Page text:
The Guardian reports on an correction published by the Mail on Sunday over an article accusing a “Muslim gang” of perpetrating an attack on an immigration enforcement van in East London.
The newspaper article, which was published in July, was brought to the attention of press regulation body Ipso by MEND and other Muslim organisations. The Mail on Sunday headlined the article “Welcome to east London: Muslim gang slashes tyres of immigration-raid van before officers showered with eggs from high rise” though there was no evidence to substantiate the claim a “Muslim gang” was responsible for the attack, as we pointed out to the regular citing a clause 1 breach of the Editors’ Code of Practice.
According to the original misleading article, which has since been corrected, “Muslim youths” carried out an attack on vans used for an immigration raid in Shadwell in the same week that David Cameron had called on the Muslim community to support the “British way of life”, suggesting that the refusal of local residents to come to the assistance of the immigration officers was in some way linked to the Prime Minister’s “appeal for support from the Muslim community in the effort to combat extremism”.
Furthermore, the premise for the article appeared to be based on two casual observations; the opinion of an unnamed witness who said he thought the perpetrators were “local Muslim hoodies” and data from the 2011 census which, according to the Mail on Sunday, pointed to “more than half the population of Shadwell being Muslim”. The article also referenced tweets posted by individuals with Muslim sounding names that mocked the incident as “evidence” that “Muslims” were behind the attack.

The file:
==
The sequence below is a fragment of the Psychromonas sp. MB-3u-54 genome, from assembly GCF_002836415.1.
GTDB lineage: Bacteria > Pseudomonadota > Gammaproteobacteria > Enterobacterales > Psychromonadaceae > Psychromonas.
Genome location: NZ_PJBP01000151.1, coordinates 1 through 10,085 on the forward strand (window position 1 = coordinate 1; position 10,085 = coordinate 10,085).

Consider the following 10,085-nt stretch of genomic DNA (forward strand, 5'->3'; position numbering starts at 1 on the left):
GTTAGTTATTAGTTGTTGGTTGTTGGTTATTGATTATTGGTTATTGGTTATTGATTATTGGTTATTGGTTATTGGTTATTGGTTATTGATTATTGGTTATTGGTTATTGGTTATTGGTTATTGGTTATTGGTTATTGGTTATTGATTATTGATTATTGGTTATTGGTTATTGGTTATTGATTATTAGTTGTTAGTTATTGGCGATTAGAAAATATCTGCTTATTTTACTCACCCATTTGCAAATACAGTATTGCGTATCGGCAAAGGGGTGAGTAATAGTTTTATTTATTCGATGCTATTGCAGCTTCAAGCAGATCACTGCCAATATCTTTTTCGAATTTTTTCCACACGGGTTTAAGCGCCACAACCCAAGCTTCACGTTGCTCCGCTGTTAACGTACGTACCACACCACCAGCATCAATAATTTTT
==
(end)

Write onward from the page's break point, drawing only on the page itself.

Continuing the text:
Following complaints to the regulator, the Mail on Sunday agreed to correct the story and remove references to Muslims. The correction stated: “An article on July 26 said a gang of Muslim youths was responsible for damaging Home Office immigration enforcement vehicles in Shadwell, east London, in the week the prime minister appealed to Muslims to help combat extremism. Muslim readers have asked to point out that the youths’ religion was unclear and, in any case, irrelevant to the story. We apologise for any offence caused.”
The apology by the Mail on Sunday follows an apology published last month by the Sunday Times to Shaykh Haitham al-Haddad after they falsely reported that he praised Osama bin Laden in an article he wrote in May 2011 entitled “Advice for Muslims on the Death of Osama bin Laden” and that he had justified the killing of innocent civilians by terrorists as “collateral damage”.
As the new regulator, IMPRESS, revives the prospect of robust press regulation, as recommended by Lord Justice Leveson, one can only hope the press will be more careful about publishing unsubstantiated claims which fuels the drip-feed of negative media output on Islam and Muslims.
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